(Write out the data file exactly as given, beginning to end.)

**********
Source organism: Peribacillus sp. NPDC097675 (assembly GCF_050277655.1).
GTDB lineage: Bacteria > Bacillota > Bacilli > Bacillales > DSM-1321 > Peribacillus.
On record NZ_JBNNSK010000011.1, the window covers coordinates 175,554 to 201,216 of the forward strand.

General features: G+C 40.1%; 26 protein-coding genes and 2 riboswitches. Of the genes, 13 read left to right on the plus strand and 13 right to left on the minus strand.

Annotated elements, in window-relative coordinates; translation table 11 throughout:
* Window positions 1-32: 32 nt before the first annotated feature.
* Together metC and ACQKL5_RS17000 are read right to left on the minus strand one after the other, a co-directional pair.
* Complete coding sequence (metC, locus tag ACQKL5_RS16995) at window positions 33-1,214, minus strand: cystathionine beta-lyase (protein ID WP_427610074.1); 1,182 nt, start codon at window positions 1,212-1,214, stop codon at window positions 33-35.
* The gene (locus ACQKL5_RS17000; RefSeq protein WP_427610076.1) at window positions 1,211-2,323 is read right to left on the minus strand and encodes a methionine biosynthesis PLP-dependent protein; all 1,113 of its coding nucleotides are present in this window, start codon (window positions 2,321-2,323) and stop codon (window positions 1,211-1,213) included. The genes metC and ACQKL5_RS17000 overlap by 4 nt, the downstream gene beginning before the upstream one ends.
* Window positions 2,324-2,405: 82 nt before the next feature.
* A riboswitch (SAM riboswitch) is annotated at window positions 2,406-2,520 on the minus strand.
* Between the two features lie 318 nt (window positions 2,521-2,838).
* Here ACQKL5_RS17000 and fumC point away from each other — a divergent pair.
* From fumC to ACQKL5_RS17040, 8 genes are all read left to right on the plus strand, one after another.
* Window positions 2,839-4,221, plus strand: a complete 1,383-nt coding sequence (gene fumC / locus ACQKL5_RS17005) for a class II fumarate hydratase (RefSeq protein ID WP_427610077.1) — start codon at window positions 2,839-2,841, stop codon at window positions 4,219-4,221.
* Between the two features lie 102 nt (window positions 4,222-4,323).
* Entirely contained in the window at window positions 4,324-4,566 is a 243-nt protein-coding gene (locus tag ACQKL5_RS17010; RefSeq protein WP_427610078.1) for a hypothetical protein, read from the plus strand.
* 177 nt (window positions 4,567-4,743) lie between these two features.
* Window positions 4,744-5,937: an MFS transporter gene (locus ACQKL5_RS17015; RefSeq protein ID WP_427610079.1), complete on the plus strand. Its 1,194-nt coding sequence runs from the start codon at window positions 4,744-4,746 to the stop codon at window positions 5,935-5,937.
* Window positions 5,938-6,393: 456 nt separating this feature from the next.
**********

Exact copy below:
Source organism: Peribacillus sp. NPDC097675 (assembly GCF_050277655.1).
GTDB lineage: Bacteria > Bacillota > Bacilli > Bacillales > DSM-1321 > Peribacillus.
On record NZ_JBNNSK010000011.1, the window covers coordinates 175,554 to 201,216 of the forward strand.

General features: G+C 40.1%; 26 protein-coding genes and 2 riboswitches. Of the genes, 13 read left to right on the plus strand and 13 right to left on the minus strand.

Annotated elements, in window-relative coordinates; translation table 11 throughout:
* Window positions 1-32: 32 nt before the first annotated feature.
* Together metC and ACQKL5_RS17000 are read right to left on the minus strand one after the other, a co-directional pair.
* Complete coding sequence (metC, locus tag ACQKL5_RS16995) at window positions 33-1,214, minus strand: cystathionine beta-lyase (protein ID WP_427610074.1); 1,182 nt, start codon at window positions 1,212-1,214, stop codon at window positions 33-35.
* The gene (locus ACQKL5_RS17000; RefSeq protein WP_427610076.1) at window positions 1,211-2,323 is read right to left on the minus strand and encodes a methionine biosynthesis PLP-dependent protein; all 1,113 of its coding nucleotides are present in this window, start codon (window positions 2,321-2,323) and stop codon (window positions 1,211-1,213) included. The genes metC and ACQKL5_RS17000 overlap by 4 nt, the downstream gene beginning before the upstream one ends.
* Window positions 2,324-2,405: 82 nt before the next feature.
* A riboswitch (SAM riboswitch) is annotated at window positions 2,406-2,520 on the minus strand.
* Between the two features lie 318 nt (window positions 2,521-2,838).
* Here ACQKL5_RS17000 and fumC point away from each other — a divergent pair.
* From fumC to ACQKL5_RS17040, 8 genes are all read left to right on the plus strand, one after another.
* Window positions 2,839-4,221, plus strand: a complete 1,383-nt coding sequence (gene fumC / locus ACQKL5_RS17005) for a class II fumarate hydratase (RefSeq protein ID WP_427610077.1) — start codon at window positions 2,839-2,841, stop codon at window positions 4,219-4,221.
* Between the two features lie 102 nt (window positions 4,222-4,323).
* Entirely contained in the window at window positions 4,324-4,566 is a 243-nt protein-coding gene (locus tag ACQKL5_RS17010; RefSeq protein WP_427610078.1) for a hypothetical protein, read from the plus strand.
* 177 nt (window positions 4,567-4,743) lie between these two features.
* Window positions 4,744-5,937: an MFS transporter gene (locus ACQKL5_RS17015; RefSeq protein ID WP_427610079.1), complete on the plus strand. Its 1,194-nt coding sequence runs from the start codon at window positions 4,744-4,746 to the stop codon at window positions 5,935-5,937.
* Window positions 5,938-6,393: 456 nt separating this feature from the next.